Falling in love is one of those amazing experiences that fill us with emotions and feelings that are hard to explain, and almost impossible to describe. We have very little control or influence over whom we fall in love with, or even when we will fall in love – destiny and Cupid are in control of this. Or are they? Dealing with the process of puberty brings with it a journey of sexual awareness and greater identity of gender and orientation, a process that can be difficult, confusing and lonely – especially when what you are experiencing or feeling is perceived to be “different” or “wrong”.
Unfortunately in too many countries individuals who are gay, lesbian, bisexual or transgender are facing this confrontational and difficult journey, often without the support and understanding that is required to travel it.
Some members and structures of society are trying to define and dictate how LGBT people should live, who they cannot love and are denying their very existence simply because of homophobia. According to the Oxford English Dictionary, homophobia is “an extreme and irrational behaviour to homosexuality or homosexual people” and sadly it results in hate crimes, sexual and emotional violence and in some instances even death.
In at least 76 countries around the world, being gay is illegal. In five countries (Mauritania, Sudan, Iran, Saudi Arabia, Yemen) and in parts of two others (states in northern Nigeria and southern Somalia), homosexuality is punishable with the death penalty. Punishment in the other countries can range from fines to short and lifelong prison sentences, hard labour, forced psychiatric treatment, and whippings – simply for having sex with a person of the same sex. Thirty six of those countries are in Africa, where I come from. In most of them, men who have sex with men (MSM) and transgender people are criminalised under “unnatural offenses” laws introduced during British colonial rule in the 19th century, but increasingly, these are being supplemented with newer laws which ban not only same sex acts but any form of self expression for LGBT people. What’s love got to do with it? Falling in love for some is illegal, immoral and a crime.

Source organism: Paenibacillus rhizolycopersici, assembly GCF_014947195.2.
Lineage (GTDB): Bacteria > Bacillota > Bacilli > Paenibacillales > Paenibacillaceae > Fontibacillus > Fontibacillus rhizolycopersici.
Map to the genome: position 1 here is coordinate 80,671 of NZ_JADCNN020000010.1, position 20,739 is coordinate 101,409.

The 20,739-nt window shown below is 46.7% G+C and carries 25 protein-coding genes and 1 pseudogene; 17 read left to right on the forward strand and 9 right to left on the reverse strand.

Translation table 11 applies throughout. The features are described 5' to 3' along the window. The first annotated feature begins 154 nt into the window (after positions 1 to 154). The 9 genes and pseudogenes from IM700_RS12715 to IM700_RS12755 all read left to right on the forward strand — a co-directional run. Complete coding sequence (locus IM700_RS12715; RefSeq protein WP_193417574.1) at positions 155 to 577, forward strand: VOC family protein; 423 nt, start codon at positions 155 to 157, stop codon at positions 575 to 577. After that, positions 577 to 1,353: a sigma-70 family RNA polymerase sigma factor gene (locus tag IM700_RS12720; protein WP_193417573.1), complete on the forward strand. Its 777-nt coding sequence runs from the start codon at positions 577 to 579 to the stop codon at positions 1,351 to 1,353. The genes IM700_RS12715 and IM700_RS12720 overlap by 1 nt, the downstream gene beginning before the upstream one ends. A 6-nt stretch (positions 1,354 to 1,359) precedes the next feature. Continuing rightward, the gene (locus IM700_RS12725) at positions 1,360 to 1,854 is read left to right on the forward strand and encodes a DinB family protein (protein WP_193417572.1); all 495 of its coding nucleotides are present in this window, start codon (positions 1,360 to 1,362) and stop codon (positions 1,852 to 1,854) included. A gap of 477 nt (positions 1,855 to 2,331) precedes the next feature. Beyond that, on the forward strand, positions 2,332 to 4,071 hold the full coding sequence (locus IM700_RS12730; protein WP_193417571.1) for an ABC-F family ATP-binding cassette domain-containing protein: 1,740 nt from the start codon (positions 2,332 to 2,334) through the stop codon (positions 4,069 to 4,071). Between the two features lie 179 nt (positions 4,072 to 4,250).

May 17 is the International Day Against Homophobia and Transphobia (IDAHOT), a global day of action against homophobia and to raise awareness of LGBT rights. It marks the day in 1990 that the World Health Organisation (WHO) decided to remove homosexuality from its list of mental disorders. That day marked a leap forward but we still need to do much much more to combat stigma and discrimination, particularly as the continued criminalisation of LGBT communities around the world is exacerbating the HIV epidemic, and undermining human rights which are so important for an effective response to HIV.
In February this year Uganda’s President Museveni signed the notorious “Anti-Homosexuality Bill” into law with harsh penalties for those who promote or “aid and abet” homosexuality as well as life imprisonment for “aggravated homosexuality”. The new law has sparked a wave of violent attacks against LGBT Ugandans and seriously hinders the ability of Ugandans from the LGBT community to access much needed health and social services, or to simply live a “normal” life. The law also means that those organisations that are providing HIV services to MSM could be criminally liable, this in a country where HIV prevalence amongst MSM in Kampala is 13%, more than three times the prevalence among heterosexual men.